Diesel World|August 2020
So why is the 6.7L Power Stroke so great? After all of the issues associated with the 6.0L Power Stroke were followed by rampant emissions-related, fuel system, and hard-part failures on the 6.4L, the Dearborn automaker desperately needed a homerun engine for its Super Duty line. By taking its diesel engine program fully in-house and bringing outside experts onboard to help with its development, FoMoCo delivered. In the grand scheme of things, Ford’s 6.7L may have even saved the Power Stroke name. It might not be the greatest compression-ignition power plant ever created, but it is arguably the best Power Stroke ever assembled. In the following pages we’ll explain why.
Big low-rpm torque, insurance to facilitate future increases in cylinder pressure (i.e. torque), substantial weight reduction and improved noise, vibration, and harshness (NVH) all pointed Ford in the direction of using compacted graphite iron (CGI) for the 6.7L’s block rather than conventional gray iron. Thanks to CGI’s superior strength (it can be as much as 75-percent stronger than gray iron), critical areas of the block that would normally require a lot of meat can be cast much thinner.
Use of a CGI crankcase was one of many firsts the 6.7L Power Stroke brought to the ¾-ton and larger truck segment. All blocks are cast by Tupy, where they also receive their initial machining. From there, the blocks are shipped to Ford’s Chihuahua, Mexico engine plant. Notice the block’s deep-skirt design, which did away with the bed plate employed on both the 6.0L and 6.4L Power Strokes.
The 6.7L Power Stroke might not employ a bed plate, but it does utilize cross-bolted main bearing caps with six bolts apiece. For utmost ductility, the main bearing caps are made from nodular iron. Not surprisingly, they secure a crankshaft that’s constructed of forged-steel. The crankshaft’s 4.25-inch stroke is the longest of any Power Stroke built to date.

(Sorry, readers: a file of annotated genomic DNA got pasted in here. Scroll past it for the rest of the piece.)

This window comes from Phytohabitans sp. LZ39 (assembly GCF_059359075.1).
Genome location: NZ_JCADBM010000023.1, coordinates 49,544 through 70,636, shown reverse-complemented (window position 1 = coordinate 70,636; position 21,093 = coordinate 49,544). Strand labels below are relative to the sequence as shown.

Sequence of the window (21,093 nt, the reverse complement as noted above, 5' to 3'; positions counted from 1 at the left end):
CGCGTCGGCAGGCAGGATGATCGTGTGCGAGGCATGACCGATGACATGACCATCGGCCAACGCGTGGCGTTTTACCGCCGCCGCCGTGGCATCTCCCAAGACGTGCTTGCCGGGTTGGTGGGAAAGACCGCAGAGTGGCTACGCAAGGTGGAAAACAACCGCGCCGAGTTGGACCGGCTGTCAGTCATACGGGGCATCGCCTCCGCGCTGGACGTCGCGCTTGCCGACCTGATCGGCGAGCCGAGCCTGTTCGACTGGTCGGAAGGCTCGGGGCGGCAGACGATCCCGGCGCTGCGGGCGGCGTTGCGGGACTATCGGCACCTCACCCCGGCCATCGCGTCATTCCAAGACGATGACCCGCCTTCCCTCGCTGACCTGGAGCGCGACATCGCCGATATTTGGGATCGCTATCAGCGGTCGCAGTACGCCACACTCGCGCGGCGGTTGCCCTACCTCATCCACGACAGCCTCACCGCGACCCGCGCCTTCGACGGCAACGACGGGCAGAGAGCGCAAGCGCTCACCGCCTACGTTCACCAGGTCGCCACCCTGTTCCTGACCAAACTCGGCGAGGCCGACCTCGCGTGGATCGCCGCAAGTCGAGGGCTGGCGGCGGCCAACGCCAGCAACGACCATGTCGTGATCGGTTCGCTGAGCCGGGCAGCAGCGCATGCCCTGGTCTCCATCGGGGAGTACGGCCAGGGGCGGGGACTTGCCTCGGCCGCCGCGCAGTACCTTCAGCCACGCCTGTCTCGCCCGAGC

Another departure from the 6.0L and 6.4L, the 6.7L Power Stroke features six head bolts per cylinder (with sharing) as opposed to four. With an abundance of head fasteners helping to contain cylinder pressure, each bolt’s outer diameter measures 12mm (vs. 14mm on the 6.0L, and 16mm on the 6.4L).
Locating the oil cooler on the outside of the left side of the oil pan has proven beneficial, along with being packageable. Remember, on both the 6.0L and 6.4L it was located at the front of the lifter valley within the block. On the 2011 6.7L, it mounts to the oil pan by bolts present on the outside of the pan and a nut on the inside of the pan, which seals the center port of the oil cooler. Starting with ’12 model year engines, the hidden internal mounting point was done away with so that the oil cooler could be removed without have to pull the lower oil pan.
Further weight savings measures on the 6.7L included reducing the rotating mass of the engine. This reduction directly led to thinner connecting rods. But even though the fractured cap, powdered-metal rods aren’t as beefy as the units employed in preceding engines, the aftermarket has proven they’re still capable of handling 700-rwhp. On the small end of each rod, you’ll find an offset wrist pin and an aluminum piston cast by Mahle with a single cooling galley. In engines produced before January 7, 2016, 34mm wrist pins were used. Since then, 35mm pins have been employed.
Aluminum cylinder heads weren’t anything new to the truck segment when the 6.7L Power Stroke arrived (hint: Duramax), but the reverse-flow design was. Reverse flow means the exhaust manifolds are located in the valley (inboard side of the heads) rather than on the engine’s outboard side. By packaging the exhaust manifolds in this fashion, the turbocharger is made much more efficient thanks to reducing the loss of radiant heat.
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